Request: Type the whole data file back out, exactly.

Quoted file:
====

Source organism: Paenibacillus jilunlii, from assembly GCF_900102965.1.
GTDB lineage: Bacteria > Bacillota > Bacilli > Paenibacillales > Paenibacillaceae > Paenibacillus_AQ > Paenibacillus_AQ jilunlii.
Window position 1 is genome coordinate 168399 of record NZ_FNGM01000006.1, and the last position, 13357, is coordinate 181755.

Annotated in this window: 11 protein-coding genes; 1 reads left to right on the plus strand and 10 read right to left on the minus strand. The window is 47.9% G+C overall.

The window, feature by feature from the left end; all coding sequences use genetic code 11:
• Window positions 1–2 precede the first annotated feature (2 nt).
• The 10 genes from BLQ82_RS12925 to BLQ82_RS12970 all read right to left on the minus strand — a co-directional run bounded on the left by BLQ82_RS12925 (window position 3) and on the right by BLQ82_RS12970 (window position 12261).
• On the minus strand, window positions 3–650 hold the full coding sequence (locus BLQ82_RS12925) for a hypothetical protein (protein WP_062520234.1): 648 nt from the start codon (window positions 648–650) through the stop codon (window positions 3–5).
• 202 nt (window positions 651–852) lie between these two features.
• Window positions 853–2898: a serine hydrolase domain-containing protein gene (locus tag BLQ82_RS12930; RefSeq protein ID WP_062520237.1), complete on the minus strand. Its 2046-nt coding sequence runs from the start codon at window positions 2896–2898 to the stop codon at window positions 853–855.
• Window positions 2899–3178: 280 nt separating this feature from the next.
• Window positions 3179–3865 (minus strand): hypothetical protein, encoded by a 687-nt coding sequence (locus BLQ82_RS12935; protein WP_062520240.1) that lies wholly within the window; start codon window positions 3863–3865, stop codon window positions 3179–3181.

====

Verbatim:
Source organism: Paenibacillus jilunlii, from assembly GCF_900102965.1.
GTDB lineage: Bacteria > Bacillota > Bacilli > Paenibacillales > Paenibacillaceae > Paenibacillus_AQ > Paenibacillus_AQ jilunlii.
Window position 1 is genome coordinate 168399 of record NZ_FNGM01000006.1, and the last position, 13357, is coordinate 181755.

Annotated in this window: 11 protein-coding genes; 1 reads left to right on the plus strand and 10 read right to left on the minus strand. The window is 47.9% G+C overall.

The window, feature by feature from the left end; all coding sequences use genetic code 11:
• Window positions 1–2 precede the first annotated feature (2 nt).
• The 10 genes from BLQ82_RS12925 to BLQ82_RS12970 all read right to left on the minus strand — a co-directional run bounded on the left by BLQ82_RS12925 (window position 3) and on the right by BLQ82_RS12970 (window position 12261).
• On the minus strand, window positions 3–650 hold the full coding sequence (locus BLQ82_RS12925) for a hypothetical protein (protein WP_062520234.1): 648 nt from the start codon (window positions 648–650) through the stop codon (window positions 3–5).
• 202 nt (window positions 651–852) lie between these two features.
• Window positions 853–2898: a serine hydrolase domain-containing protein gene (locus tag BLQ82_RS12930; RefSeq protein ID WP_062520237.1), complete on the minus strand. Its 2046-nt coding sequence runs from the start codon at window positions 2896–2898 to the stop codon at window positions 853–855.
• Window positions 2899–3178: 280 nt separating this feature from the next.
• Window positions 3179–3865 (minus strand): hypothetical protein, encoded by a 687-nt coding sequence (locus BLQ82_RS12935; protein WP_062520240.1) that lies wholly within the window; start codon window positions 3863–3865, stop codon window positions 3179–3181.